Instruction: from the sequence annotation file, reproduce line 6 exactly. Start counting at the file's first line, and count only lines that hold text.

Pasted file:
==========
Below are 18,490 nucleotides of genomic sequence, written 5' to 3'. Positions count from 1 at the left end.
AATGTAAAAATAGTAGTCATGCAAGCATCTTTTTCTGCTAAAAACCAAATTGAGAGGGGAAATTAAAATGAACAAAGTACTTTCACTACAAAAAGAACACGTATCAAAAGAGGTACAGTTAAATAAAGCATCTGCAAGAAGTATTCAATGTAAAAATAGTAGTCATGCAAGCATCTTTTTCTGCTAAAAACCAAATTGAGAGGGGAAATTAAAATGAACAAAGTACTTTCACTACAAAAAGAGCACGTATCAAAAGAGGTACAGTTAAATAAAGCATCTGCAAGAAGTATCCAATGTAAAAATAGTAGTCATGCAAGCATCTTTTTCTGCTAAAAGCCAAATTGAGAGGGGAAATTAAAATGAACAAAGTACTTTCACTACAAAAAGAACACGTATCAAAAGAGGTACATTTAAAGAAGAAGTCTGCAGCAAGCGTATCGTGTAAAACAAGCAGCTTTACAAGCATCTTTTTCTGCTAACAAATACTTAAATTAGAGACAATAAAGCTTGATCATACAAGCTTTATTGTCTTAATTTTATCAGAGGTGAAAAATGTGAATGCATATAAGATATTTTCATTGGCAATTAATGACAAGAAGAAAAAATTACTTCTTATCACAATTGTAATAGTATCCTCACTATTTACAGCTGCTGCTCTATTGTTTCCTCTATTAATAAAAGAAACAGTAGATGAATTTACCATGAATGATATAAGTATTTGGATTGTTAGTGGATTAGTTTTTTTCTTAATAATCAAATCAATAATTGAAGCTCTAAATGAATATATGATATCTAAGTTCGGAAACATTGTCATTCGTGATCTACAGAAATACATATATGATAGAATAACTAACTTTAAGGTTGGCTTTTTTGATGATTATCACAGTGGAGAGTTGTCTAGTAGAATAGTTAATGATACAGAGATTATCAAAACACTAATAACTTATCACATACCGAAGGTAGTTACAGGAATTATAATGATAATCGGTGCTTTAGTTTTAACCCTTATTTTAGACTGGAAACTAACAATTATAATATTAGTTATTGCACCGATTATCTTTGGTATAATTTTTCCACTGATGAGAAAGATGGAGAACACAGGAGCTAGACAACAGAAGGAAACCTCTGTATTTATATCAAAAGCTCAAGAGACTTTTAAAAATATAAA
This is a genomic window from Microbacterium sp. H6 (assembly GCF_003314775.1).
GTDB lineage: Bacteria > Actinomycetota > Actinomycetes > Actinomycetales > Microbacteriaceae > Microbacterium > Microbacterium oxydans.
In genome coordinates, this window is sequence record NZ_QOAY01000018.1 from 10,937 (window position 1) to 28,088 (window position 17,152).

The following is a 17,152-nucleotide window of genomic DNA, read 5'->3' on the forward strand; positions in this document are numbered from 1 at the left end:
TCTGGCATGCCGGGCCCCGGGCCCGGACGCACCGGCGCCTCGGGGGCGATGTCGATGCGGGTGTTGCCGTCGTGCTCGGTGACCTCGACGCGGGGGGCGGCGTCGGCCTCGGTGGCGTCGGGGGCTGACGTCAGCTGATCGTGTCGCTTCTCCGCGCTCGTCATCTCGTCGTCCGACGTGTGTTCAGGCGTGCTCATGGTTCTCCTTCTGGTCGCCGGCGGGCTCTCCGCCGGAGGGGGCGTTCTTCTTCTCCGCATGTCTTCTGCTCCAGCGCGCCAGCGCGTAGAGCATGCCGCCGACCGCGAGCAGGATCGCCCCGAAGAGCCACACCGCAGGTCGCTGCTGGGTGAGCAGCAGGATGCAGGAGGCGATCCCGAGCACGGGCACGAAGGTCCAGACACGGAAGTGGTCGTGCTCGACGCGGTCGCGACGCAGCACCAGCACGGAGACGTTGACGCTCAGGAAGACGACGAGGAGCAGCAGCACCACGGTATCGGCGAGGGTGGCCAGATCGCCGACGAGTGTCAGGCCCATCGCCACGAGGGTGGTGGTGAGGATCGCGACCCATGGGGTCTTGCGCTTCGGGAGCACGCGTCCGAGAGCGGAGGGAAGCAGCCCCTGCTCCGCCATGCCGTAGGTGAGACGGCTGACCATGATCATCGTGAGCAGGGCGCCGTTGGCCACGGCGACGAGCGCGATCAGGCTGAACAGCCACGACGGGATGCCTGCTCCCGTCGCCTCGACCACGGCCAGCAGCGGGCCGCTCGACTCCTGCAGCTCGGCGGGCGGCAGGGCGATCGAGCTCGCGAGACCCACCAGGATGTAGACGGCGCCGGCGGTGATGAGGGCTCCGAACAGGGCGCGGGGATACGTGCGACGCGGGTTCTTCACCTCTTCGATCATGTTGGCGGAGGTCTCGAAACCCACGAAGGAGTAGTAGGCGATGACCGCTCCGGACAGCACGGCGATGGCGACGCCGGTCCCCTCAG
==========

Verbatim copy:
The following is a 17,152-nucleotide window of genomic DNA, read 5'->3' on the forward strand; positions in this document are numbered from 1 at the left end: